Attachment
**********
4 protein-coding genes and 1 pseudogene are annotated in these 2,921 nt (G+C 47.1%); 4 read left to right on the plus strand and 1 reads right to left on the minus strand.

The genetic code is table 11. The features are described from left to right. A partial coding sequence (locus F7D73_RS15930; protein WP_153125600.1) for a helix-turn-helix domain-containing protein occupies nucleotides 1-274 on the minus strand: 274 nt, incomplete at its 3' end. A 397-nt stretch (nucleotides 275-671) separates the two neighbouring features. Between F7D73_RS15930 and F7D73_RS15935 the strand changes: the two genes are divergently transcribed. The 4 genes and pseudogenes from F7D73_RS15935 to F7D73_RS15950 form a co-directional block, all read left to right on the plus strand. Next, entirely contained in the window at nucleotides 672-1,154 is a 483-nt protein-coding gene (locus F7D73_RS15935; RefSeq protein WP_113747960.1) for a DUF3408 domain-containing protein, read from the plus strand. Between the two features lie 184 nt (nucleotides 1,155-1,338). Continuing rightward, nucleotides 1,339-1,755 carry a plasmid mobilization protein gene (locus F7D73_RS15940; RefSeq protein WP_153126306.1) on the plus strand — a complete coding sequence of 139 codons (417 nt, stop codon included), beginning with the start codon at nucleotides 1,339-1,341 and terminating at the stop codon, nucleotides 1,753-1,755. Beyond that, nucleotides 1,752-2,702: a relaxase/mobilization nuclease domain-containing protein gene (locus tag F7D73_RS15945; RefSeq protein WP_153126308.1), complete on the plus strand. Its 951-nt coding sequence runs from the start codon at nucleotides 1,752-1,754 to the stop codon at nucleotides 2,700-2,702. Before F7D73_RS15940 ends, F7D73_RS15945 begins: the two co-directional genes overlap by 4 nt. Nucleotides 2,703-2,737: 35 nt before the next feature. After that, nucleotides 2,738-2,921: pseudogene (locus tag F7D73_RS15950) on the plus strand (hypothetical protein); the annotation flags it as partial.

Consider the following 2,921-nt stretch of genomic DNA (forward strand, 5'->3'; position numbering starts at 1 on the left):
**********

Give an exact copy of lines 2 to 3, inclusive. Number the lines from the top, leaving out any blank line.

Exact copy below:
The genetic code is table 11. The features are described from left to right. A partial coding sequence (locus F7D73_RS15930; protein WP_153125600.1) for a helix-turn-helix domain-containing protein occupies nucleotides 1-274 on the minus strand: 274 nt, incomplete at its 3' end. A 397-nt stretch (nucleotides 275-671) separates the two neighbouring features. Between F7D73_RS15930 and F7D73_RS15935 the strand changes: the two genes are divergently transcribed. The 4 genes and pseudogenes from F7D73_RS15935 to F7D73_RS15950 form a co-directional block, all read left to right on the plus strand. Next, entirely contained in the window at nucleotides 672-1,154 is a 483-nt protein-coding gene (locus F7D73_RS15935; RefSeq protein WP_113747960.1) for a DUF3408 domain-containing protein, read from the plus strand. Between the two features lie 184 nt (nucleotides 1,155-1,338). Continuing rightward, nucleotides 1,339-1,755 carry a plasmid mobilization protein gene (locus F7D73_RS15940; RefSeq protein WP_153126306.1) on the plus strand — a complete coding sequence of 139 codons (417 nt, stop codon included), beginning with the start codon at nucleotides 1,339-1,341 and terminating at the stop codon, nucleotides 1,753-1,755. Beyond that, nucleotides 1,752-2,702: a relaxase/mobilization nuclease domain-containing protein gene (locus tag F7D73_RS15945; RefSeq protein WP_153126308.1), complete on the plus strand. Its 951-nt coding sequence runs from the start codon at nucleotides 1,752-1,754 to the stop codon at nucleotides 2,700-2,702. Before F7D73_RS15940 ends, F7D73_RS15945 begins: the two co-directional genes overlap by 4 nt. Nucleotides 2,703-2,737: 35 nt before the next feature. After that, nucleotides 2,738-2,921: pseudogene (locus tag F7D73_RS15950) on the plus strand (hypothetical protein); the annotation flags it as partial.

Consider the following 2,921-nt stretch of genomic DNA (forward strand, 5'->3'; position numbering starts at 1 on the left):